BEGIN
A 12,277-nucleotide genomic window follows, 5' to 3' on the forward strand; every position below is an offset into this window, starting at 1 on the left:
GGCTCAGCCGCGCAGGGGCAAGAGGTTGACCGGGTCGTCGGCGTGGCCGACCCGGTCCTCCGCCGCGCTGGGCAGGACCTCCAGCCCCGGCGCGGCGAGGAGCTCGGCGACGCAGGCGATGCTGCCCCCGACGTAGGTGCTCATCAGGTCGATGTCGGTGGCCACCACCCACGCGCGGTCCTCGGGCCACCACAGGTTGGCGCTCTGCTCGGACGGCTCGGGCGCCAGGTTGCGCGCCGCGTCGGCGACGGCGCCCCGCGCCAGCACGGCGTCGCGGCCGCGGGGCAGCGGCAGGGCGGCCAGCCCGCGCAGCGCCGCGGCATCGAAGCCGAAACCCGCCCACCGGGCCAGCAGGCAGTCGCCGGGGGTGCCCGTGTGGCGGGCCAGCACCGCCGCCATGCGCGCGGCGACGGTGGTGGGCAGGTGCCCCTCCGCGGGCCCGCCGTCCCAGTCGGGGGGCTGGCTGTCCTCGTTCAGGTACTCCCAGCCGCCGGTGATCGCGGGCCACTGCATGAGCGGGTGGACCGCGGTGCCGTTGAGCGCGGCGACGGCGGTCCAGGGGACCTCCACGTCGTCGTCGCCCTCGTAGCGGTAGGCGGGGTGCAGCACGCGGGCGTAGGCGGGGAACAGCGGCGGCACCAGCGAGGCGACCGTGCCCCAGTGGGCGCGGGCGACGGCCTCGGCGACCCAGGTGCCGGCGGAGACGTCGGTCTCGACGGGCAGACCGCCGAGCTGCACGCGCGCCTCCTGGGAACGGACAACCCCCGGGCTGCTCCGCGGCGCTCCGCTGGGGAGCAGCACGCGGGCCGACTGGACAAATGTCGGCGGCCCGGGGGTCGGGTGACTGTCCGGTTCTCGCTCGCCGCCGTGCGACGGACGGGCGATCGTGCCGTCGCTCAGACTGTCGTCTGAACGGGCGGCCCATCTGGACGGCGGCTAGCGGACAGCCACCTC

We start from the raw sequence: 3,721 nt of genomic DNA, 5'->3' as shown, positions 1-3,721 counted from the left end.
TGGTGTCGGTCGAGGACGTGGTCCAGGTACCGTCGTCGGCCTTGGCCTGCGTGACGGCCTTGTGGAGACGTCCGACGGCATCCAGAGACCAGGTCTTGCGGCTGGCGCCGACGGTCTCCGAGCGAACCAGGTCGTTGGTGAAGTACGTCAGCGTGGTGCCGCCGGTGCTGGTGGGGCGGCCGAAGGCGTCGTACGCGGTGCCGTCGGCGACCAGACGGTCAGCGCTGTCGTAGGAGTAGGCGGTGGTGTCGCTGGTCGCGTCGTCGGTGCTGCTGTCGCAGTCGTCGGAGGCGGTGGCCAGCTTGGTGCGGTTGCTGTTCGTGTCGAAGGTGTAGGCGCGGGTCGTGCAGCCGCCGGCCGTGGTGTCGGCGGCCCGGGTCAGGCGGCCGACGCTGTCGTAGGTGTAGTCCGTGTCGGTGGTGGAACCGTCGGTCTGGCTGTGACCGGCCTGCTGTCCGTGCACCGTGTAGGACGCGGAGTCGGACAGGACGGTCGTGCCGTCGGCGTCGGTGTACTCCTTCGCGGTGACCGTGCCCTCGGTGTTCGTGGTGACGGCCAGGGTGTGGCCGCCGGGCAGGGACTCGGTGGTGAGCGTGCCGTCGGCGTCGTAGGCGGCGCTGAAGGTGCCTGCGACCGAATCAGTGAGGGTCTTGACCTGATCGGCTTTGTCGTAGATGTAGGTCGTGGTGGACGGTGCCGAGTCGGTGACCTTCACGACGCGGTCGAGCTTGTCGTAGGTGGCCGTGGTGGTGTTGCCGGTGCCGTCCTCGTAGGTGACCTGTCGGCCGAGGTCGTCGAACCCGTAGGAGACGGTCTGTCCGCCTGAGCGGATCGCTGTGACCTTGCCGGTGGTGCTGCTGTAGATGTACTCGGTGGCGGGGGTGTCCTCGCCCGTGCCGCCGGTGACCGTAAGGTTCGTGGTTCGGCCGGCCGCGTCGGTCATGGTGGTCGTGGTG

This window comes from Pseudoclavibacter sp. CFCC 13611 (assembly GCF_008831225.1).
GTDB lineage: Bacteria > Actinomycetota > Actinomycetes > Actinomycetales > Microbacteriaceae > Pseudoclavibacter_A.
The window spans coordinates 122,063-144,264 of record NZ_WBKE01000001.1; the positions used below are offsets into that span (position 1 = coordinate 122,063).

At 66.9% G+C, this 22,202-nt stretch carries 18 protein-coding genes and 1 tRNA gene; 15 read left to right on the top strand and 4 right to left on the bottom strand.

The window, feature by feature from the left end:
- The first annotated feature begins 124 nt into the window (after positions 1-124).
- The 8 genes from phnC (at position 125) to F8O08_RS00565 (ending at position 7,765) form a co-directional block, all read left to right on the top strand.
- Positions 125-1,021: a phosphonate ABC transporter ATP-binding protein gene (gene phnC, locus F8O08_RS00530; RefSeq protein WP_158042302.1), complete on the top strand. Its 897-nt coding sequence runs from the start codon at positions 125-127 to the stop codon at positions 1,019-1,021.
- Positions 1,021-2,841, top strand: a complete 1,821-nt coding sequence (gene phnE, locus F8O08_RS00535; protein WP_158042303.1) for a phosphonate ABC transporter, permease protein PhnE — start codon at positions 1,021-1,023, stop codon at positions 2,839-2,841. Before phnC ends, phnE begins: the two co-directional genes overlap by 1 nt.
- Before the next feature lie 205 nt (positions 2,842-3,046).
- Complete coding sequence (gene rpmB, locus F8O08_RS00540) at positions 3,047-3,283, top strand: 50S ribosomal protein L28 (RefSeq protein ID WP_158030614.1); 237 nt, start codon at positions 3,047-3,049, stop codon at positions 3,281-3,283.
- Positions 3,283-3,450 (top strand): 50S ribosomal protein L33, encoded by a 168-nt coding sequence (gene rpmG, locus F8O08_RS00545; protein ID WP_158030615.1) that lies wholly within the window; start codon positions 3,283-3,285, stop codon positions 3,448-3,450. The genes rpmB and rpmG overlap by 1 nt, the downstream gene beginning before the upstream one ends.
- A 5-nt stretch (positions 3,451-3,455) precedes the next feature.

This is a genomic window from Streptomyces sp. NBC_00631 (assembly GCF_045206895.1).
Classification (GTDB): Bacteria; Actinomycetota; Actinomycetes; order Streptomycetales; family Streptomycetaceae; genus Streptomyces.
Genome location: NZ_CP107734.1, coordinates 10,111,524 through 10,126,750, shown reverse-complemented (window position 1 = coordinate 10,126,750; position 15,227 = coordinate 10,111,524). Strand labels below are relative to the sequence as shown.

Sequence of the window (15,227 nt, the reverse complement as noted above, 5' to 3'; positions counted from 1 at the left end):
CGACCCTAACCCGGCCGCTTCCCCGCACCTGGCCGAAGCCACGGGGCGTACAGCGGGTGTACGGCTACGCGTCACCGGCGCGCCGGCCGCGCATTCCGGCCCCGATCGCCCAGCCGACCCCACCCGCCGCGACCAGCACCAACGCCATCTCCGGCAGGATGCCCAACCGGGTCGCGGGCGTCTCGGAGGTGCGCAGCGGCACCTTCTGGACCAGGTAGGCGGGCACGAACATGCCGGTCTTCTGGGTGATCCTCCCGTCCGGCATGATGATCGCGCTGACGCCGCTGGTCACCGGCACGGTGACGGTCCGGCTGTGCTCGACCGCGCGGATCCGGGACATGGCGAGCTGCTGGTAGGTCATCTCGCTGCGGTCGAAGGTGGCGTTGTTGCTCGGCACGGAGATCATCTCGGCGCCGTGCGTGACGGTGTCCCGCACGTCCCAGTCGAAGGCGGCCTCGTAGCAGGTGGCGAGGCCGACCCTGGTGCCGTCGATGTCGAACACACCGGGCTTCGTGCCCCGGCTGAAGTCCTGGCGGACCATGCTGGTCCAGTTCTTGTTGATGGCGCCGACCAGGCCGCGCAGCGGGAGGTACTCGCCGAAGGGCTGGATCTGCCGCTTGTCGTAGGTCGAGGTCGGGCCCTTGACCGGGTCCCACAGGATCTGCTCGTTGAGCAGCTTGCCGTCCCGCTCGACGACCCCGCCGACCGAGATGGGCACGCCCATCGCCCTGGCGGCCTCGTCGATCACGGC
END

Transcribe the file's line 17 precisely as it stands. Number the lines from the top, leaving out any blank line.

- A 5-nt stretch (positions 3,451-3,455) precedes the next feature.